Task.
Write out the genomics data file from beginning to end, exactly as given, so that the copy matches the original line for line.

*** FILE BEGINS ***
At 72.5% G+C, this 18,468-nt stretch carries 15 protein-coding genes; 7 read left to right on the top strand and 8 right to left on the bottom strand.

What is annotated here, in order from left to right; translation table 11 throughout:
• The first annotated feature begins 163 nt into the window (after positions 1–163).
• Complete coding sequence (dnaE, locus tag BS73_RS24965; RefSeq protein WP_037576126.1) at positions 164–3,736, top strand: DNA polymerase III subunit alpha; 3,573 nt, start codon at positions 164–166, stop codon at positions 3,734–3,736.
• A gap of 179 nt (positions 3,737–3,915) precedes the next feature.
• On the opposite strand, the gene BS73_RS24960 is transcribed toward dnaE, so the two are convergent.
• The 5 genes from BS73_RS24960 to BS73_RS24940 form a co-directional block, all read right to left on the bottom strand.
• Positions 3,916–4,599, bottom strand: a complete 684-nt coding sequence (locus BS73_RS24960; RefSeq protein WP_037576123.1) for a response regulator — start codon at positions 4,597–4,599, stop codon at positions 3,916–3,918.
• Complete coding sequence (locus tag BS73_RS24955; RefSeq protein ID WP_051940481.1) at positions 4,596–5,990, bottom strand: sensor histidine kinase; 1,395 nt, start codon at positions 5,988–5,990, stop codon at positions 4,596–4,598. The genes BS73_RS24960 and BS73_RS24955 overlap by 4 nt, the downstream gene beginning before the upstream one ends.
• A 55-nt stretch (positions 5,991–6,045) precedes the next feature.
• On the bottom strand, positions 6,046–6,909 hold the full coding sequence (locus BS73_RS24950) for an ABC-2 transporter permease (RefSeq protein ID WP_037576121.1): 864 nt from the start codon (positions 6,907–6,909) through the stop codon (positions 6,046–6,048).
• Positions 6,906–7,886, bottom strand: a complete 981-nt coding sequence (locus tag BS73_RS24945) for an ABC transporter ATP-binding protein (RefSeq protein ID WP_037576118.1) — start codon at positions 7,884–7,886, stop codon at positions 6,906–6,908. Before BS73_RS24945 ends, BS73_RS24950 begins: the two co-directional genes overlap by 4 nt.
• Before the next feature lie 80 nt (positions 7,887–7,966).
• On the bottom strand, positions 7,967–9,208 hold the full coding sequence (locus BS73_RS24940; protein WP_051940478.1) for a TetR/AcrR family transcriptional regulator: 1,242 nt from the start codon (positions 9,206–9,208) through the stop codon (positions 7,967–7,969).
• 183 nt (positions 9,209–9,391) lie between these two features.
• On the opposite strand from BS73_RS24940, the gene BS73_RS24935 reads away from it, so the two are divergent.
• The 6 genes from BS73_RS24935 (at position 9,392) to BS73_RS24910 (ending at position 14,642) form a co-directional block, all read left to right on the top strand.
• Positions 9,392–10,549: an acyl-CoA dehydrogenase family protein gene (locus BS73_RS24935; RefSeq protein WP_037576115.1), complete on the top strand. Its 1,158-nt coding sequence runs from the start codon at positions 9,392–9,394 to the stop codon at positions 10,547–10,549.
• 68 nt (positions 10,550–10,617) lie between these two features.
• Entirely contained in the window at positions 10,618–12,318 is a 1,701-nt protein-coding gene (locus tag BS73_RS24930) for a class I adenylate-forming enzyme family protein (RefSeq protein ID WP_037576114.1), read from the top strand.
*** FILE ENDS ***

At 72.5% G+C, this 18,468-nt stretch carries 15 protein-coding genes; 7 read left to right on the top strand and 8 right to left on the bottom strand.

What is annotated here, in order from left to right; translation table 11 throughout:
• The first annotated feature begins 163 nt into the window (after positions 1–163).
• Complete coding sequence (dnaE, locus tag BS73_RS24965; RefSeq protein WP_037576126.1) at positions 164–3,736, top strand: DNA polymerase III subunit alpha; 3,573 nt, start codon at positions 164–166, stop codon at positions 3,734–3,736.
• A gap of 179 nt (positions 3,737–3,915) precedes the next feature.
• On the opposite strand, the gene BS73_RS24960 is transcribed toward dnaE, so the two are convergent.
• The 5 genes from BS73_RS24960 to BS73_RS24940 form a co-directional block, all read right to left on the bottom strand.
• Positions 3,916–4,599, bottom strand: a complete 684-nt coding sequence (locus BS73_RS24960; RefSeq protein WP_037576123.1) for a response regulator — start codon at positions 4,597–4,599, stop codon at positions 3,916–3,918.
• Complete coding sequence (locus tag BS73_RS24955; RefSeq protein ID WP_051940481.1) at positions 4,596–5,990, bottom strand: sensor histidine kinase; 1,395 nt, start codon at positions 5,988–5,990, stop codon at positions 4,596–4,598. The genes BS73_RS24960 and BS73_RS24955 overlap by 4 nt, the downstream gene beginning before the upstream one ends.
• A 55-nt stretch (positions 5,991–6,045) precedes the next feature.
• On the bottom strand, positions 6,046–6,909 hold the full coding sequence (locus BS73_RS24950) for an ABC-2 transporter permease (RefSeq protein ID WP_037576121.1): 864 nt from the start codon (positions 6,907–6,909) through the stop codon (positions 6,046–6,048).
• Positions 6,906–7,886, bottom strand: a complete 981-nt coding sequence (locus tag BS73_RS24945) for an ABC transporter ATP-binding protein (RefSeq protein ID WP_037576118.1) — start codon at positions 7,884–7,886, stop codon at positions 6,906–6,908. Before BS73_RS24945 ends, BS73_RS24950 begins: the two co-directional genes overlap by 4 nt.
• Before the next feature lie 80 nt (positions 7,887–7,966).
• On the bottom strand, positions 7,967–9,208 hold the full coding sequence (locus BS73_RS24940; protein WP_051940478.1) for a TetR/AcrR family transcriptional regulator: 1,242 nt from the start codon (positions 9,206–9,208) through the stop codon (positions 7,967–7,969).
• 183 nt (positions 9,209–9,391) lie between these two features.
• On the opposite strand from BS73_RS24940, the gene BS73_RS24935 reads away from it, so the two are divergent.
• The 6 genes from BS73_RS24935 (at position 9,392) to BS73_RS24910 (ending at position 14,642) form a co-directional block, all read left to right on the top strand.
• Positions 9,392–10,549: an acyl-CoA dehydrogenase family protein gene (locus BS73_RS24935; RefSeq protein WP_037576115.1), complete on the top strand. Its 1,158-nt coding sequence runs from the start codon at positions 9,392–9,394 to the stop codon at positions 10,547–10,549.
• 68 nt (positions 10,550–10,617) lie between these two features.
• Entirely contained in the window at positions 10,618–12,318 is a 1,701-nt protein-coding gene (locus tag BS73_RS24930) for a class I adenylate-forming enzyme family protein (RefSeq protein ID WP_037576114.1), read from the top strand.